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France: ‘Dark day for freedom of expression’ as gunmen attack satirical newspaper

    The attack by masked gunmen reportedly left 12 people dead and several more wounded.© Antoine Antoniol/Getty Images
    The attack by masked gunmen reportedly left 12 people dead and several more wounded.© Antoine Antoniol/Getty Images
    January 07, 2015

    This morning’s deadly attack by gunmen on the Paris office of the newspaper Charlie Hebdo is a chilling assault on freedom of expression, Amnesty International said.

    The attack, allegedly carried out by masked gunmen who fled the scene after engaging in a gunfight with police, reportedly left 12 people dead and several more wounded at the newspaper’s office.

    "This is a dark day for freedom of expression and a vibrant press culture. But above all, it is an appalling human tragedy,” said Stephan Oberreit, Director of Amnesty International France.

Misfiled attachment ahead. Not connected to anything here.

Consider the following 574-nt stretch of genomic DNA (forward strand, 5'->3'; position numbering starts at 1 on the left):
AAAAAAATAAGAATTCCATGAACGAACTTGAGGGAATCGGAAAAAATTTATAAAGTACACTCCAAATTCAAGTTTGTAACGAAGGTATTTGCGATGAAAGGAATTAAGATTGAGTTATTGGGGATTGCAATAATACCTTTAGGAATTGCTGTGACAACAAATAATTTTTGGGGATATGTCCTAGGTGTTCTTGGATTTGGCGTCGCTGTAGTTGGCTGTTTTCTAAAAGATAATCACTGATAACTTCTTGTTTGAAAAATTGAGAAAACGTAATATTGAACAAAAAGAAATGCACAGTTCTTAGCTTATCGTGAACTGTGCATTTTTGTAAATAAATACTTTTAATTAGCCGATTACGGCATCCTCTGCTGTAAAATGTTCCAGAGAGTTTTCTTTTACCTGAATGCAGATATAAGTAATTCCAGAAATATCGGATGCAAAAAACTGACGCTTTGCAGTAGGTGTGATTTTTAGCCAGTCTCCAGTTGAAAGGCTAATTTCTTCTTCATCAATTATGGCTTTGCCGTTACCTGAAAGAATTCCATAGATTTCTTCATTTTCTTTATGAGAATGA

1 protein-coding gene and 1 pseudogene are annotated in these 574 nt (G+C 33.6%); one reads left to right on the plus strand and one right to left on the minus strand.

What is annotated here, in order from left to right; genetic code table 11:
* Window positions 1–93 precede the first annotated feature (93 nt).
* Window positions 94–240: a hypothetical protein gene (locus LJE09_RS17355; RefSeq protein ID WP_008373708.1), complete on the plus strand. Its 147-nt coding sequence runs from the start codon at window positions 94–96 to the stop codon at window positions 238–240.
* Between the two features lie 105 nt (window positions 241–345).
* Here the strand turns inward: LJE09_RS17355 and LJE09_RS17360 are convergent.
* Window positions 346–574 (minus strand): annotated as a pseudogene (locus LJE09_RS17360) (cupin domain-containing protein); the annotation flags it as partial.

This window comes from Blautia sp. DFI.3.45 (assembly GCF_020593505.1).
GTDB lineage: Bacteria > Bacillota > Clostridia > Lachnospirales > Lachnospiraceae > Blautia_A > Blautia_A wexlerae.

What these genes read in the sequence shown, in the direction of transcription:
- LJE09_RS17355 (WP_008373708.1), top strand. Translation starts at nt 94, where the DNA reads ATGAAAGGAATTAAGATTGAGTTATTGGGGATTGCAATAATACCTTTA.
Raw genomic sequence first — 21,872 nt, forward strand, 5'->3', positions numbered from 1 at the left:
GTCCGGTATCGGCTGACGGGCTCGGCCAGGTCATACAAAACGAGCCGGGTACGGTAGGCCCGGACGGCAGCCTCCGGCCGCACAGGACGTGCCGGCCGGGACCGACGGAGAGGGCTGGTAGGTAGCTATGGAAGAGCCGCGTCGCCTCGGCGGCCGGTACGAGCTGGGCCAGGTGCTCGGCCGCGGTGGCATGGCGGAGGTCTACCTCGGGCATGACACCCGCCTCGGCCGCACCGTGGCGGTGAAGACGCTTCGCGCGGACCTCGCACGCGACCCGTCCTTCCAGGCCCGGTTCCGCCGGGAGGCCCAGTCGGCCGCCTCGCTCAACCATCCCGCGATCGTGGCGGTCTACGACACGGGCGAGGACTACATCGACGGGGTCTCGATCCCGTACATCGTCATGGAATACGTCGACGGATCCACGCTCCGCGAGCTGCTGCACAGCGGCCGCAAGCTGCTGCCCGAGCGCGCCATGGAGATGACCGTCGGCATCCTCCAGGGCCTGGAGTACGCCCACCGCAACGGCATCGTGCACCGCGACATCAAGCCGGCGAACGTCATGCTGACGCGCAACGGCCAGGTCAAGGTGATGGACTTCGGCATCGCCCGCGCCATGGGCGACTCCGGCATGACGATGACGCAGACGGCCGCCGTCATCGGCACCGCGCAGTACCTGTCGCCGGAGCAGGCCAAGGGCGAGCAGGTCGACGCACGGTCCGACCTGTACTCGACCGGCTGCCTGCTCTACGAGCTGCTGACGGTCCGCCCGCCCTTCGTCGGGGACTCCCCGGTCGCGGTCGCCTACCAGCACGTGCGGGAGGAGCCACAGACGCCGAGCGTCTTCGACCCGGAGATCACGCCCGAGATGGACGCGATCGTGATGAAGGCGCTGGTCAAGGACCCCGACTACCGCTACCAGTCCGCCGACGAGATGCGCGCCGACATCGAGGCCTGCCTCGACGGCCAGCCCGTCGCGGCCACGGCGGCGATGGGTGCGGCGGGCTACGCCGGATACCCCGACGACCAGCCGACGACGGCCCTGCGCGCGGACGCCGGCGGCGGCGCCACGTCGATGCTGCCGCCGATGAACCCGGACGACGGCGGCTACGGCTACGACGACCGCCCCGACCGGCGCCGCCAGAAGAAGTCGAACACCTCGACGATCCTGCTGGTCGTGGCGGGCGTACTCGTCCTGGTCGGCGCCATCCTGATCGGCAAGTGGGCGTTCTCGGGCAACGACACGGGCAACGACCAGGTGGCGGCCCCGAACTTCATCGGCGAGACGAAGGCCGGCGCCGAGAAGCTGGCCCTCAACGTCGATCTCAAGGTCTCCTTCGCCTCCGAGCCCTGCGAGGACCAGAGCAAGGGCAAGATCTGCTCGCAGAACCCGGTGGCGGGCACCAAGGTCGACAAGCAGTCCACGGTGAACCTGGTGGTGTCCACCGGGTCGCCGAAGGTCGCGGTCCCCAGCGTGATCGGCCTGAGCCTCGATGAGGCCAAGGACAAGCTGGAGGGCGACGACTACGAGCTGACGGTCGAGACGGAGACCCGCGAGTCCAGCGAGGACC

“It is an atrocity that sought to kill journalists, suppress freedom of expression and sow fear. It must be utterly condemned and the French authorities must ensure all those responsible are brought to justice in a fair trial. Journalists under threat must be protected and allowed to carry out their work without fear of deadly violence.”

    Charlie Hebdo, a weekly satirical newspaper based in Paris, has faced controversy in the past for its publication of cartoons deemed to be insulting to Islam.

    Amnesty International notes that freedom of expression extends to ideas of all kinds, including those that may be considered insulting or offensive.

    In the wake of today’s attack, the French government is convening a security meeting and has raised the country’s terror alert to the highest level.

    Amnesty International will continue to monitor the situation and the government response. 

     

    For further information, please contact John Tackaberry, Media Relations
    613-744-7667 ext 236 jtackaberry@amnesty.ca